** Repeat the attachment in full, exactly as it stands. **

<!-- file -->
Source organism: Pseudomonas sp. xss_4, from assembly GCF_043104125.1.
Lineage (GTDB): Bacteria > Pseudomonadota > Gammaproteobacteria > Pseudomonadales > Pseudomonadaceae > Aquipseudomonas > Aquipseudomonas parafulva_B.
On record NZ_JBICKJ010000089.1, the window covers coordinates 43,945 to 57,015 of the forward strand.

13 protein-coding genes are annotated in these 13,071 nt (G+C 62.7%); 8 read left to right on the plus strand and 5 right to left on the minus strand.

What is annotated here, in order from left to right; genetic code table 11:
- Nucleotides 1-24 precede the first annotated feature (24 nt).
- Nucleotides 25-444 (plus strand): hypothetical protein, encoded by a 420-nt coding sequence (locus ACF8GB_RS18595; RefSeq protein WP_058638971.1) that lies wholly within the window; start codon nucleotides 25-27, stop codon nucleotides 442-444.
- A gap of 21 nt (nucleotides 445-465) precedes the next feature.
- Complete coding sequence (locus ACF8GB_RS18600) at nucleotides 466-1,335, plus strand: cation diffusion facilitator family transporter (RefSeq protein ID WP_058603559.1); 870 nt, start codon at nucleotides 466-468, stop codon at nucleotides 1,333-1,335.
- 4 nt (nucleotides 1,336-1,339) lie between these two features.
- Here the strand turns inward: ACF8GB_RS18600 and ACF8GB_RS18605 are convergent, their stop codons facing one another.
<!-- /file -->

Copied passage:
Source organism: Pseudomonas sp. xss_4, from assembly GCF_043104125.1.
Lineage (GTDB): Bacteria > Pseudomonadota > Gammaproteobacteria > Pseudomonadales > Pseudomonadaceae > Aquipseudomonas > Aquipseudomonas parafulva_B.
On record NZ_JBICKJ010000089.1, the window covers coordinates 43,945 to 57,015 of the forward strand.

13 protein-coding genes are annotated in these 13,071 nt (G+C 62.7%); 8 read left to right on the plus strand and 5 right to left on the minus strand.

What is annotated here, in order from left to right; genetic code table 11:
- Nucleotides 1-24 precede the first annotated feature (24 nt).
- Nucleotides 25-444 (plus strand): hypothetical protein, encoded by a 420-nt coding sequence (locus ACF8GB_RS18595; RefSeq protein WP_058638971.1) that lies wholly within the window; start codon nucleotides 25-27, stop codon nucleotides 442-444.
- A gap of 21 nt (nucleotides 445-465) precedes the next feature.
- Complete coding sequence (locus ACF8GB_RS18600) at nucleotides 466-1,335, plus strand: cation diffusion facilitator family transporter (RefSeq protein ID WP_058603559.1); 870 nt, start codon at nucleotides 466-468, stop codon at nucleotides 1,333-1,335.
- 4 nt (nucleotides 1,336-1,339) lie between these two features.
- Here the strand turns inward: ACF8GB_RS18600 and ACF8GB_RS18605 are convergent, their stop codons facing one another.